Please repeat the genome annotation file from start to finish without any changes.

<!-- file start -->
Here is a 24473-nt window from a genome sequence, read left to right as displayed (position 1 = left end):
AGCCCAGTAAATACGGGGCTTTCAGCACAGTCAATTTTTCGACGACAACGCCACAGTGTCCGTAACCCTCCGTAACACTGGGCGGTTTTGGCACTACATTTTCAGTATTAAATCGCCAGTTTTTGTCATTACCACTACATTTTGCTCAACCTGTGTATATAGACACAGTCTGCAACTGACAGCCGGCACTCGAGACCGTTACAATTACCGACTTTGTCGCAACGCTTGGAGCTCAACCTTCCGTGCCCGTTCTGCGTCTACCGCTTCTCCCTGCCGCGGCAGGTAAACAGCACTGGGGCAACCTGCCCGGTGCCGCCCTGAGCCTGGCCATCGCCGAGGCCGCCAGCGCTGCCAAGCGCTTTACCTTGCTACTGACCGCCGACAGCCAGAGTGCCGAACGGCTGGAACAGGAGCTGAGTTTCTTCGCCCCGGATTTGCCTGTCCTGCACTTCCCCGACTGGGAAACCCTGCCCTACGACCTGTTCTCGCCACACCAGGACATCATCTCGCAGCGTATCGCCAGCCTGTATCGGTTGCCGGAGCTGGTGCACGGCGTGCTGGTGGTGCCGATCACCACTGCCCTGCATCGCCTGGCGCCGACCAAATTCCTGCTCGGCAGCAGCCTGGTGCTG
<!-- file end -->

Here is a 24473-nt window from a genome sequence, read left to right as displayed (position 1 = left end):
AGCCCAGTAAATACGGGGCTTTCAGCACAGTCAATTTTTCGACGACAACGCCACAGTGTCCGTAACCCTCCGTAACACTGGGCGGTTTTGGCACTACATTTTCAGTATTAAATCGCCAGTTTTTGTCATTACCACTACATTTTGCTCAACCTGTGTATATAGACACAGTCTGCAACTGACAGCCGGCACTCGAGACCGTTACAATTACCGACTTTGTCGCAACGCTTGGAGCTCAACCTTCCGTGCCCGTTCTGCGTCTACCGCTTCTCCCTGCCGCGGCAGGTAAACAGCACTGGGGCAACCTGCCCGGTGCCGCCCTGAGCCTGGCCATCGCCGAGGCCGCCAGCGCTGCCAAGCGCTTTACCTTGCTACTGACCGCCGACAGCCAGAGTGCCGAACGGCTGGAACAGGAGCTGAGTTTCTTCGCCCCGGATTTGCCTGTCCTGCACTTCCCCGACTGGGAAACCCTGCCCTACGACCTGTTCTCGCCACACCAGGACATCATCTCGCAGCGTATCGCCAGCCTGTATCGGTTGCCGGAGCTGGTGCACGGCGTGCTGGTGGTGCCGATCACCACTGCCCTGCATCGCCTGGCGCCGACCAAATTCCTGCTCGGCAGCAGCCTGGTGCTG